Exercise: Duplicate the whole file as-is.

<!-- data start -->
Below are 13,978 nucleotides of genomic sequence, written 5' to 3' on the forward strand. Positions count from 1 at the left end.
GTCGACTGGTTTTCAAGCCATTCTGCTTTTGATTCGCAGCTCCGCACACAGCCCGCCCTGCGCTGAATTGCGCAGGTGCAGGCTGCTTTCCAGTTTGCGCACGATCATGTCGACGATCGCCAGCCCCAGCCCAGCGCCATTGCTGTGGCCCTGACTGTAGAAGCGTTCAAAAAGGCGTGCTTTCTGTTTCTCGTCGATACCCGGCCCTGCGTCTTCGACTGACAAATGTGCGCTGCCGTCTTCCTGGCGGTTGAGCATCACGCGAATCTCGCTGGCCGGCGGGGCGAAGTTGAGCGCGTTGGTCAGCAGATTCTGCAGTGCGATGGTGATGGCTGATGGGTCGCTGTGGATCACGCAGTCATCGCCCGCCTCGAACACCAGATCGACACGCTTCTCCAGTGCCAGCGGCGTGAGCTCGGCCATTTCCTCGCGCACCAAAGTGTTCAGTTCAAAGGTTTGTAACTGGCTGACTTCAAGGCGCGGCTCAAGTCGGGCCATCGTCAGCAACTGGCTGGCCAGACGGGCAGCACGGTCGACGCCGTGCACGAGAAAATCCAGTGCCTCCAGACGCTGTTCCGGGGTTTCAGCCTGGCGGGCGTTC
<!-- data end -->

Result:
Below are 13,978 nucleotides of genomic sequence, written 5' to 3' on the forward strand. Positions count from 1 at the left end.
GTCGACTGGTTTTCAAGCCATTCTGCTTTTGATTCGCAGCTCCGCACACAGCCCGCCCTGCGCTGAATTGCGCAGGTGCAGGCTGCTTTCCAGTTTGCGCACGATCATGTCGACGATCGCCAGCCCCAGCCCAGCGCCATTGCTGTGGCCCTGACTGTAGAAGCGTTCAAAAAGGCGTGCTTTCTGTTTCTCGTCGATACCCGGCCCTGCGTCTTCGACTGACAAATGTGCGCTGCCGTCTTCCTGGCGGTTGAGCATCACGCGAATCTCGCTGGCCGGCGGGGCGAAGTTGAGCGCGTTGGTCAGCAGATTCTGCAGTGCGATGGTGATGGCTGATGGGTCGCTGTGGATCACGCAGTCATCGCCCGCCTCGAACACCAGATCGACACGCTTCTCCAGTGCCAGCGGCGTGAGCTCGGCCATTTCCTCGCGCACCAAAGTGTTCAGTTCAAAGGTTTGTAACTGGCTGACTTCAAGGCGCGGCTCAAGTCGGGCCATCGTCAGCAACTGGCTGGCCAGACGGGCAGCACGGTCGACGCCGTGCACGAGAAAATCCAGTGCCTCCAGACGCTGTTCCGGGGTTTCAGCCTGGCGGGCGTTC